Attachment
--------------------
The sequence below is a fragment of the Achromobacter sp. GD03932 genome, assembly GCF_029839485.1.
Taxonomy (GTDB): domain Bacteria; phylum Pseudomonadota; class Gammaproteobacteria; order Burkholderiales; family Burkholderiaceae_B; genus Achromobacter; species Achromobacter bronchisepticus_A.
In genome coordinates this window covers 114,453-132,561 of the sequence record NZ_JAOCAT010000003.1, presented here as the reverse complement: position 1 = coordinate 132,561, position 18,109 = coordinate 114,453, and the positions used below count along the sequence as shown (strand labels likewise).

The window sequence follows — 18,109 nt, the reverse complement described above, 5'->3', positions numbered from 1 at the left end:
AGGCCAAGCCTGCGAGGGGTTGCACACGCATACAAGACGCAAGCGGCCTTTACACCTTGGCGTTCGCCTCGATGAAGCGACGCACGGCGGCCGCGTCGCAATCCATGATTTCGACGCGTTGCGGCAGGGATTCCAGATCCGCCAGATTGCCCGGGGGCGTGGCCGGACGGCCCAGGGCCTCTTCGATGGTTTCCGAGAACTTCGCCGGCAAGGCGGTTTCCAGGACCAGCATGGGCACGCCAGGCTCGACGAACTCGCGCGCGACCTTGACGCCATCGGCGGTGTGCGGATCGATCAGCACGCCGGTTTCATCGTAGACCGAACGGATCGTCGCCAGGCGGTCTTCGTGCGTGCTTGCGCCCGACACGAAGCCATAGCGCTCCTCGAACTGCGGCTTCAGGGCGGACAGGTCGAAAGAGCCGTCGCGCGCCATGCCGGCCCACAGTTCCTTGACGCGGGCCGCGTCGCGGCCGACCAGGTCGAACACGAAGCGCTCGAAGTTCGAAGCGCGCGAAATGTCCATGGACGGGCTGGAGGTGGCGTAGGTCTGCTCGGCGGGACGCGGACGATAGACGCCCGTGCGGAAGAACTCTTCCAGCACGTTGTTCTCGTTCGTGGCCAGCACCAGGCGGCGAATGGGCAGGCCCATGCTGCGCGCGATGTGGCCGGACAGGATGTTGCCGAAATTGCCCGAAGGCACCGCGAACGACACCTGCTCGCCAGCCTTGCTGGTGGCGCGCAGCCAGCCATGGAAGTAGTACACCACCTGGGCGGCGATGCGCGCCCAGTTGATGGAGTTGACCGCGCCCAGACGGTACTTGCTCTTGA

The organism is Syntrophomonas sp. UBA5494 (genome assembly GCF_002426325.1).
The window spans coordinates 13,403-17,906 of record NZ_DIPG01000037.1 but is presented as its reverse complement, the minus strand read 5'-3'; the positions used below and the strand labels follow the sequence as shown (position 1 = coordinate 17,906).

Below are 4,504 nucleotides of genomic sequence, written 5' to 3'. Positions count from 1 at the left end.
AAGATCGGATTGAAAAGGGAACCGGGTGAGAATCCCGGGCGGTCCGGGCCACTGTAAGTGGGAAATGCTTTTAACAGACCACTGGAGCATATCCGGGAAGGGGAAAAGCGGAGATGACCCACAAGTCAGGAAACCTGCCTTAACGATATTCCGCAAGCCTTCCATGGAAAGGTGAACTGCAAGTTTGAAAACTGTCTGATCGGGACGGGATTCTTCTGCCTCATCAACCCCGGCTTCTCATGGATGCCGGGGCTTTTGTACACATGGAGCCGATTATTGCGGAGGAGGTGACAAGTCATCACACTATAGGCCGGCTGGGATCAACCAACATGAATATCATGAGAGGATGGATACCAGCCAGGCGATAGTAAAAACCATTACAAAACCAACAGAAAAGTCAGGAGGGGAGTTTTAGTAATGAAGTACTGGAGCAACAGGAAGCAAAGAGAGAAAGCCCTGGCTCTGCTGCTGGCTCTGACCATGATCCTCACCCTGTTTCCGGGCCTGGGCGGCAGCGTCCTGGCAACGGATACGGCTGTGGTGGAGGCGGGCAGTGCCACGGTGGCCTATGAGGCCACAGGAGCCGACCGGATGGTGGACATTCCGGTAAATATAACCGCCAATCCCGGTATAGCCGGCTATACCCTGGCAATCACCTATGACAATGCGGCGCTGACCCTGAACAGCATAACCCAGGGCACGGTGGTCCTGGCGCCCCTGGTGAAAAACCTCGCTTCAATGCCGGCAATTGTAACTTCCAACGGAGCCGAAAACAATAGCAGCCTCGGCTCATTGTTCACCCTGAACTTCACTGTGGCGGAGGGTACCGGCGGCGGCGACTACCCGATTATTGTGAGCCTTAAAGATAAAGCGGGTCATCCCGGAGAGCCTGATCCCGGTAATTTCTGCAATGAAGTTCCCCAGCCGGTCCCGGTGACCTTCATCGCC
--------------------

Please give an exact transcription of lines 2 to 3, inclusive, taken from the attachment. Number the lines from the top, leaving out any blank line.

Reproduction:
Taxonomy (GTDB): domain Bacteria; phylum Pseudomonadota; class Gammaproteobacteria; order Burkholderiales; family Burkholderiaceae_B; genus Achromobacter; species Achromobacter bronchisepticus_A.
In genome coordinates this window covers 114,453-132,561 of the sequence record NZ_JAOCAT010000003.1, presented here as the reverse complement: position 1 = coordinate 132,561, position 18,109 = coordinate 114,453, and the positions used below count along the sequence as shown (strand labels likewise).